The Role of Essential Fatty Acids in Lactation

breast milkMature human breast milk is a good source of essential fatty acids of both the Omega 6 and omega 3 fatty acids series. A normal and well-nourished woman puts forth adequate amounts of EFAs needed for her infant in her breast milk. However, there is need for more information on the adequacy or otherwise of fatty acids in human milk of undernourished mothers. In a normal well-nourished woman the fat-stores accumulated during pregnancy could provide a significant proportion of the essential fatty acids of milk at least during the first 3 months of lactation. So it is expected that undernourished woman may be expected to have accumulated less fat-stores during pregnancy. Fat output in milk is variable and depends on maternal nutrition and prolactin secretion. It has been estimated that the mother’s diet should provide 3 to 5g of EFAs daily to ensure adequate concentration of EFAs in milk.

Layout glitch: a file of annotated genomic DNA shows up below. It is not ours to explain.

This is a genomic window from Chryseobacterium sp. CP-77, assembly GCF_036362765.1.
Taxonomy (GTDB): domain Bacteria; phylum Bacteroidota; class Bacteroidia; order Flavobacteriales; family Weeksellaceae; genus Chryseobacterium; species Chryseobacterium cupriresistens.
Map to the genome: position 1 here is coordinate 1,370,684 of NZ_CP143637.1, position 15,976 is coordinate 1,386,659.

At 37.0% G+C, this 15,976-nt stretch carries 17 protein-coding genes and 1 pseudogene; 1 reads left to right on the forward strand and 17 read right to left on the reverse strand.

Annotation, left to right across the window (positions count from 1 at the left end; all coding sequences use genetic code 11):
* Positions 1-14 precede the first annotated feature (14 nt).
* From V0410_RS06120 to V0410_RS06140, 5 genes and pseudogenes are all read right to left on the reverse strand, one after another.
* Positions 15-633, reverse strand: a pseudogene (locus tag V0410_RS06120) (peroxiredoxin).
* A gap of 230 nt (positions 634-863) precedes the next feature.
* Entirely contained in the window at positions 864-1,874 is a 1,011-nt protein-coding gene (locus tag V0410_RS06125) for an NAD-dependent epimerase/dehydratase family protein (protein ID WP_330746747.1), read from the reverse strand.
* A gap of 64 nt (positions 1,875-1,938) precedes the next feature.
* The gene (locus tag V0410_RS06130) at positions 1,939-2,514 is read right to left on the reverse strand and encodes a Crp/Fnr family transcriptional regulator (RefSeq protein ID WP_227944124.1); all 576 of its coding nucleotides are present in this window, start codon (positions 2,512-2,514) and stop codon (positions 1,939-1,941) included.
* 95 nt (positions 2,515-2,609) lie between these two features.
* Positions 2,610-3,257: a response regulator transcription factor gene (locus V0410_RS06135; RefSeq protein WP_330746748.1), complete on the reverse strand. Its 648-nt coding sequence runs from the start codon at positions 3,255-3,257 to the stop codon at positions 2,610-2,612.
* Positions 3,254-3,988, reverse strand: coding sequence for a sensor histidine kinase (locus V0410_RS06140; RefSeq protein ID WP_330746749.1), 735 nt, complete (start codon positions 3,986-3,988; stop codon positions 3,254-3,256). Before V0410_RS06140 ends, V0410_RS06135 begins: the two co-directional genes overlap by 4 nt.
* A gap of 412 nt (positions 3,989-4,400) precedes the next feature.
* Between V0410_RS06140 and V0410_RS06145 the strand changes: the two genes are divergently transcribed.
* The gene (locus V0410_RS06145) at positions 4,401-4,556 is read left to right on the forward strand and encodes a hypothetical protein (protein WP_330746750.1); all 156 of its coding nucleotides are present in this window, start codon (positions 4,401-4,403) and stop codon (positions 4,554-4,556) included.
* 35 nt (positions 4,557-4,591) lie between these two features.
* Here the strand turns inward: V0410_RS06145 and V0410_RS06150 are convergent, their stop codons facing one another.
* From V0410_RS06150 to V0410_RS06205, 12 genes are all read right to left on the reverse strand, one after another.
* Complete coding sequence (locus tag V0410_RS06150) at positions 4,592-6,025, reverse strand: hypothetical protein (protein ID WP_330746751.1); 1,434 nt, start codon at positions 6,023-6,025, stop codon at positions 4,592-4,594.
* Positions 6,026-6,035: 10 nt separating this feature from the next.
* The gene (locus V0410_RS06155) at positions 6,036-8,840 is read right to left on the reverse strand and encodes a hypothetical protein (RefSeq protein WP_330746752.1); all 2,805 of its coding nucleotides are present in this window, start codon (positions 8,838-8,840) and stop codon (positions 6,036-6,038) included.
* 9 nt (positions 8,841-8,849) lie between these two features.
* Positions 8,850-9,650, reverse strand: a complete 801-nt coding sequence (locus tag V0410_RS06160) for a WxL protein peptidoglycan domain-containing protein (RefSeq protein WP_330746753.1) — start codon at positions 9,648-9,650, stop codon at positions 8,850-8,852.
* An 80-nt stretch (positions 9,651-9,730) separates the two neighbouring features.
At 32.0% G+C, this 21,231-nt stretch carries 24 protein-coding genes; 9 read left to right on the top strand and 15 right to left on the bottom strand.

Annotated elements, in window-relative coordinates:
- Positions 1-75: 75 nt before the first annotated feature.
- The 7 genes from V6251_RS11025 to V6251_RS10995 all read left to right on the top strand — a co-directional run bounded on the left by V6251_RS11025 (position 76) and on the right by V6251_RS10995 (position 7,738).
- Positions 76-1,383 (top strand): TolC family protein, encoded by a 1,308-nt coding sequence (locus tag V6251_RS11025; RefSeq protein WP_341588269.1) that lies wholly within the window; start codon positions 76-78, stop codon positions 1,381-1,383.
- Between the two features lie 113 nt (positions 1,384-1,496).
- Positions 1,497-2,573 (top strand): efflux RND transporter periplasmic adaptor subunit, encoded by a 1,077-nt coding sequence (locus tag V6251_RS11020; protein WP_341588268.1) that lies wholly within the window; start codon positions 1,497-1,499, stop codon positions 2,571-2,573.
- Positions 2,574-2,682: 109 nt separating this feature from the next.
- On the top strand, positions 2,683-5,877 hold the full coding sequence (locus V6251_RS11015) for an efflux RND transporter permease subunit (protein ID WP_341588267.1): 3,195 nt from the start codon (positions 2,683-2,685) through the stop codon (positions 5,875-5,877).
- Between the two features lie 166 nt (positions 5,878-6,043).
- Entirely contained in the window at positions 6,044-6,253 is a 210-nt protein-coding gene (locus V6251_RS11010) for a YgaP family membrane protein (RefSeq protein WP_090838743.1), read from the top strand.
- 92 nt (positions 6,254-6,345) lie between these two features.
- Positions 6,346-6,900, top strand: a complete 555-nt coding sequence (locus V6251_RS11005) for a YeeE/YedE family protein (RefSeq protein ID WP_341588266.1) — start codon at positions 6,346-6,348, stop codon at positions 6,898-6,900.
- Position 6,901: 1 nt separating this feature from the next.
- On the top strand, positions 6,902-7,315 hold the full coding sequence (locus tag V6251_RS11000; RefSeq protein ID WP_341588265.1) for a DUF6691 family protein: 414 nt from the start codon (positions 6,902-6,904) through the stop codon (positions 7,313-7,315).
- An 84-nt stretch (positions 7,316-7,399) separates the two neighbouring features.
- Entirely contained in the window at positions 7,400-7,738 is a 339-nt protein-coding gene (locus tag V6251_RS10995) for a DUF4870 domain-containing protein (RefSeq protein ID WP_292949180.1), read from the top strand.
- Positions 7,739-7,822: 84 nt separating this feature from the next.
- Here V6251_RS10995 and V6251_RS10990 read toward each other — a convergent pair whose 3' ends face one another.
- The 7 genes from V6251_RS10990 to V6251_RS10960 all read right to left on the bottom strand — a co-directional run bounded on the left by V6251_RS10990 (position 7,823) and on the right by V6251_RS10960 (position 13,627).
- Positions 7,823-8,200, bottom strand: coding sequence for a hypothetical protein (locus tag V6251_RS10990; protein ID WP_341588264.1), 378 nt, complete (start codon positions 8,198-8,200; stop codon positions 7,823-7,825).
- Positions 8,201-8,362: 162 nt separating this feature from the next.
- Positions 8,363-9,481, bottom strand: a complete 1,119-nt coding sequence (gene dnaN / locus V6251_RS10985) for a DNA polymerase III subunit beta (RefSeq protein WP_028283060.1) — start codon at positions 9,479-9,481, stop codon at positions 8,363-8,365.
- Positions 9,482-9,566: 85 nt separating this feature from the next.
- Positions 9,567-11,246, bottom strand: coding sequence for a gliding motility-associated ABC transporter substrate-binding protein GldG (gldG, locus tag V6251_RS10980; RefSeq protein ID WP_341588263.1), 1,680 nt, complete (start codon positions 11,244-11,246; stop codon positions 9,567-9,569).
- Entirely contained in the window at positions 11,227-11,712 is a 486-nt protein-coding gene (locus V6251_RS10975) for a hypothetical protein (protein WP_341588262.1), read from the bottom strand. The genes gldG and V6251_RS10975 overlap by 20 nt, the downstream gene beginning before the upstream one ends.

In the absence of adequate intake of foods rich in essential fatty acids including fish, green leafy vegetables and pulses, essential fatty acids in breast milk of undernourished mothers could fall short of the requirements for normal infant growth and development. It is estimated that as many as six to ten thousand synaptic connections between neural cells are made in the postnatal period and early infancy. The basic materials required for this major operation are the essential fatty acids of human milk. The child’s eventual state of mental development may well depend on the adequacy of supply of the needed fatty acids at this crucial stage of development.

 

Mike Maunu – Founder
Oxygen4Life.com

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